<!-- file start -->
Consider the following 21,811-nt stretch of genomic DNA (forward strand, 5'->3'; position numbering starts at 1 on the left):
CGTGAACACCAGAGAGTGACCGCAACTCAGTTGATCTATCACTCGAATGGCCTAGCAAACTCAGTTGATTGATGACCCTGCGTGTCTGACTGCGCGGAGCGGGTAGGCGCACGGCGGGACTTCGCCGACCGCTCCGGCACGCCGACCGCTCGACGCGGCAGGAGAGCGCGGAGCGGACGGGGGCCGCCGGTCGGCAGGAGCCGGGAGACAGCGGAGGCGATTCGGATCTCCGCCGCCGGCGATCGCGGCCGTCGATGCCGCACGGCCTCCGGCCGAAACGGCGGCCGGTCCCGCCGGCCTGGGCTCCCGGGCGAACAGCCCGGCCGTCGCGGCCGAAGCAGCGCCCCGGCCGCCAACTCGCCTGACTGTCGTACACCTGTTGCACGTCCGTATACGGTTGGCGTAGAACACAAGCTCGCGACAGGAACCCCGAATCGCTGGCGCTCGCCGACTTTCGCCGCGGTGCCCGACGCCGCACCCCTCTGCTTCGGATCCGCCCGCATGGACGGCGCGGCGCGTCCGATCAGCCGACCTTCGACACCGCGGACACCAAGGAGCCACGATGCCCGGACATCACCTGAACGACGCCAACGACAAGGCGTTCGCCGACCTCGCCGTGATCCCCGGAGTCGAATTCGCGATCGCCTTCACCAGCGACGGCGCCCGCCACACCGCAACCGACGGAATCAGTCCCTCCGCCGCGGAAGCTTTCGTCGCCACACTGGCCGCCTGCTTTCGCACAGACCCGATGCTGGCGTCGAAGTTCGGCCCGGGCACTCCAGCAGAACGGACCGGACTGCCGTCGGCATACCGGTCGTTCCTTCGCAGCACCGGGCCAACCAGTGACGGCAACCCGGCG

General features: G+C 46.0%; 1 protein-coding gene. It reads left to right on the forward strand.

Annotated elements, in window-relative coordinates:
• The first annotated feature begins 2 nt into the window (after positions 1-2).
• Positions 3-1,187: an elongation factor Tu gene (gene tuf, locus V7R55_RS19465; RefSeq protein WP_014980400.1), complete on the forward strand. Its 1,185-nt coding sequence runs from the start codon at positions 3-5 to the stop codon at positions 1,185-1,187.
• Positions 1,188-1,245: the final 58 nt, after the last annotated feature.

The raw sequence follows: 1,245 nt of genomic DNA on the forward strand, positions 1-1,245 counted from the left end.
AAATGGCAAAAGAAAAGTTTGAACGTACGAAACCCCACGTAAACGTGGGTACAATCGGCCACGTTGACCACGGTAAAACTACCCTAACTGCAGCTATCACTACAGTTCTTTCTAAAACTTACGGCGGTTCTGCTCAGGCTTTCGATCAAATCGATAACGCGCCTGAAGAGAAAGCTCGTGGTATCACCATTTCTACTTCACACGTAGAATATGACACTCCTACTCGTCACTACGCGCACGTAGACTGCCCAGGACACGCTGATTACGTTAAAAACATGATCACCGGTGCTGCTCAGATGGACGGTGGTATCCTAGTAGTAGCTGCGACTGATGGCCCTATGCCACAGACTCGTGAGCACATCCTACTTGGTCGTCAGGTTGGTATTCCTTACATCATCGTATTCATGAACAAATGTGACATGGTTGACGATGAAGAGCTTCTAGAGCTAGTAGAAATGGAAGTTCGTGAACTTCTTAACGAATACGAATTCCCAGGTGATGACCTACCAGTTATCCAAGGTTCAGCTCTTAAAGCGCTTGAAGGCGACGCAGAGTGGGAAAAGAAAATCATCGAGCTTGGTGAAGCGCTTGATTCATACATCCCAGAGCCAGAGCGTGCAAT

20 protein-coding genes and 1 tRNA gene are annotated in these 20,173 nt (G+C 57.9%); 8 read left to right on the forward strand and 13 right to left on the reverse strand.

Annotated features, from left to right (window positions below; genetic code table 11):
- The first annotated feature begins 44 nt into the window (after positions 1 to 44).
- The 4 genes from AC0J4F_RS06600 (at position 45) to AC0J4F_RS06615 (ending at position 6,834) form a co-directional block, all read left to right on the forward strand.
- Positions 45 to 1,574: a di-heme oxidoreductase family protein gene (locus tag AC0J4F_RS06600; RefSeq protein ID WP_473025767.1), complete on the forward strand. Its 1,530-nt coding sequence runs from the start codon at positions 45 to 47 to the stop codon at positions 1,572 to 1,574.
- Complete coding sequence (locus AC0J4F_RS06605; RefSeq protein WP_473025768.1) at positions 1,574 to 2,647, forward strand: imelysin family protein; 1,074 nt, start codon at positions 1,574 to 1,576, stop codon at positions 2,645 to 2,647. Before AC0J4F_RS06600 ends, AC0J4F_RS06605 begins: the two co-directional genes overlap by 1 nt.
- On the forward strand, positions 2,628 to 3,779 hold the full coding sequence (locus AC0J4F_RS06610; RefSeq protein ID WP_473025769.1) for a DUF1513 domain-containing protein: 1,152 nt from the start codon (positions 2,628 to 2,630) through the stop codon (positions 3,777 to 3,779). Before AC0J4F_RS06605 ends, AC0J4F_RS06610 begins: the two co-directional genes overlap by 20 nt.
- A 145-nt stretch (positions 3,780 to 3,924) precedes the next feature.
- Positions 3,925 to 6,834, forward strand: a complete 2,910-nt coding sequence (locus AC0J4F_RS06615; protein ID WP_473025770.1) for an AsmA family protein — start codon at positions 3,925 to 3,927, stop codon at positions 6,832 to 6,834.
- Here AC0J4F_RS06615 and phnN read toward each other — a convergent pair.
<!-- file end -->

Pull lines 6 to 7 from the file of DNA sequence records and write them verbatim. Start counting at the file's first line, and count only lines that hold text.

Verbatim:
• Positions 3-1,187: an elongation factor Tu gene (gene tuf, locus V7R55_RS19465; RefSeq protein WP_014980400.1), complete on the forward strand. Its 1,185-nt coding sequence runs from the start codon at positions 3-5 to the stop codon at positions 1,185-1,187.
• Positions 1,188-1,245: the final 58 nt, after the last annotated feature.